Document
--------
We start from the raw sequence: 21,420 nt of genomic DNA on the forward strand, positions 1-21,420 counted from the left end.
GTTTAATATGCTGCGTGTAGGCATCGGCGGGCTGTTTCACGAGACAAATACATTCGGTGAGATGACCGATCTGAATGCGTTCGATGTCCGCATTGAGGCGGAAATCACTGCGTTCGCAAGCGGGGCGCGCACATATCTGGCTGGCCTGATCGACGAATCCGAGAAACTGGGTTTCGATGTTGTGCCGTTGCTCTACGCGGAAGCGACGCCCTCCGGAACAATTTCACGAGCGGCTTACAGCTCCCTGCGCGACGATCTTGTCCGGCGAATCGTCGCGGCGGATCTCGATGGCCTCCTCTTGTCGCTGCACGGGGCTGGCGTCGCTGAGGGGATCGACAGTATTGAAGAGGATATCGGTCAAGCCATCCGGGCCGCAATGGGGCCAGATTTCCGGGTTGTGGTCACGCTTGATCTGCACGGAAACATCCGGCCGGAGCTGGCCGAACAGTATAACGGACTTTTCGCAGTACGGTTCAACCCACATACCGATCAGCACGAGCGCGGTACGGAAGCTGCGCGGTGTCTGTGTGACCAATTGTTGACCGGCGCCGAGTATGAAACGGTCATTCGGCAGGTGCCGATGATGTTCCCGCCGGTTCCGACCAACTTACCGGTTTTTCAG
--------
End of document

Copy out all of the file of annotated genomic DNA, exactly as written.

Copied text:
We start from the raw sequence: 21,420 nt of genomic DNA on the forward strand, positions 1-21,420 counted from the left end.
GTTTAATATGCTGCGTGTAGGCATCGGCGGGCTGTTTCACGAGACAAATACATTCGGTGAGATGACCGATCTGAATGCGTTCGATGTCCGCATTGAGGCGGAAATCACTGCGTTCGCAAGCGGGGCGCGCACATATCTGGCTGGCCTGATCGACGAATCCGAGAAACTGGGTTTCGATGTTGTGCCGTTGCTCTACGCGGAAGCGACGCCCTCCGGAACAATTTCACGAGCGGCTTACAGCTCCCTGCGCGACGATCTTGTCCGGCGAATCGTCGCGGCGGATCTCGATGGCCTCCTCTTGTCGCTGCACGGGGCTGGCGTCGCTGAGGGGATCGACAGTATTGAAGAGGATATCGGTCAAGCCATCCGGGCCGCAATGGGGCCAGATTTCCGGGTTGTGGTCACGCTTGATCTGCACGGAAACATCCGGCCGGAGCTGGCCGAACAGTATAACGGACTTTTCGCAGTACGGTTCAACCCACATACCGATCAGCACGAGCGCGGTACGGAAGCTGCGCGGTGTCTGTGTGACCAATTGTTGACCGGCGCCGAGTATGAAACGGTCATTCGGCAGGTGCCGATGATGTTCCCGCCGGTTCCGACCAACTTACCGGTTTTTCAG